Department Chair

Dr. Ralph L. Wahlstrom, Chair and Professor of English

Date of Award


Access Control

Campus-Only Access

Degree Name

English, M.A.


English Department


Dr. Peter J. Ramos, Associate Professor of English

Department Home page

First Reader

Dr. Peter J. Ramos, Associate Professor of English

Second Reader

Dr. David Ben-Merre, Assistant Professor of English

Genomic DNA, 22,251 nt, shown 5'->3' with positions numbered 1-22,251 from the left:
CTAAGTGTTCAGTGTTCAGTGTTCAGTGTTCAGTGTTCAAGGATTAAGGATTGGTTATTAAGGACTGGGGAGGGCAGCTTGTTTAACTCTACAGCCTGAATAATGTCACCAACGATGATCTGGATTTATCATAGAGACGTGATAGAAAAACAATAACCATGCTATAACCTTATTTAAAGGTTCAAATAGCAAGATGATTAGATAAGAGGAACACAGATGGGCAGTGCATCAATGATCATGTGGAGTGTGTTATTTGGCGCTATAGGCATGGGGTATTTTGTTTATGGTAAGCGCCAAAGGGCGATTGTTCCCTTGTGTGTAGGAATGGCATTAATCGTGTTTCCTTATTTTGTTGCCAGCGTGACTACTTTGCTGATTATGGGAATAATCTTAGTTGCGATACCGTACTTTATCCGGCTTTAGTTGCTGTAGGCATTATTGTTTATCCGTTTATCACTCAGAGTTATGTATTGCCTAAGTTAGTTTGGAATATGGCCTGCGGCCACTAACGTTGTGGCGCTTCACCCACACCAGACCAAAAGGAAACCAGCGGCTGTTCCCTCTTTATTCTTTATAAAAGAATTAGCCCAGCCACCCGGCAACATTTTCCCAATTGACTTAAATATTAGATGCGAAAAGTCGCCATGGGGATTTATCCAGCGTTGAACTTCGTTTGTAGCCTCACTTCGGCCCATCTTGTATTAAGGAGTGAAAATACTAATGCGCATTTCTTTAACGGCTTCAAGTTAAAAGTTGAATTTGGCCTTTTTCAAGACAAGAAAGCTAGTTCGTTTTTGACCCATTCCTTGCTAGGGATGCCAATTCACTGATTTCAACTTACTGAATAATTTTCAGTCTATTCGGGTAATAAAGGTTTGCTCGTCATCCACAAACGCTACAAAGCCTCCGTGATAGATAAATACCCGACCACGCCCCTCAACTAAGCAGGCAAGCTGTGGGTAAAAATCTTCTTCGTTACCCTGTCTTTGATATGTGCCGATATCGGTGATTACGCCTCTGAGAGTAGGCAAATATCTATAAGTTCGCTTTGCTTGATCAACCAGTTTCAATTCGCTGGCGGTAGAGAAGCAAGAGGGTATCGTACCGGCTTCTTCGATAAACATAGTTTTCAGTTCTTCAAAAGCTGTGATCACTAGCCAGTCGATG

The focus of my thesis project is to investigate how three modernist women writers, Virginia Woolf, Gwendolyn Brooks, and Hilda Doolittle (H.D.), navigate gender and subjectivity through ghostly figures and the uncanny nature of language. I argue that ghosts within Woolf’s Orlando, Brooks’s The Womanhood, and H.D.’s Trilogy, haunt a normative gendered binary. Through poststructural analyses, I will illuminate the ways that reading the discursive conventions of a text engages modernist feminisms. As these writers switch between the figure of a person and that of a ghost, they are constantly engaging in the spaces of the unknown. The illusory selfhoods of their ghostly figures become situated between the sign and the trace and between the person and the phantom to reveal the social construction of identity and gender. By resurrecting ghosts of the past, these writers focus on feminist consciousness that promotes transformation and engages the multiplicities of contemporary feminism.

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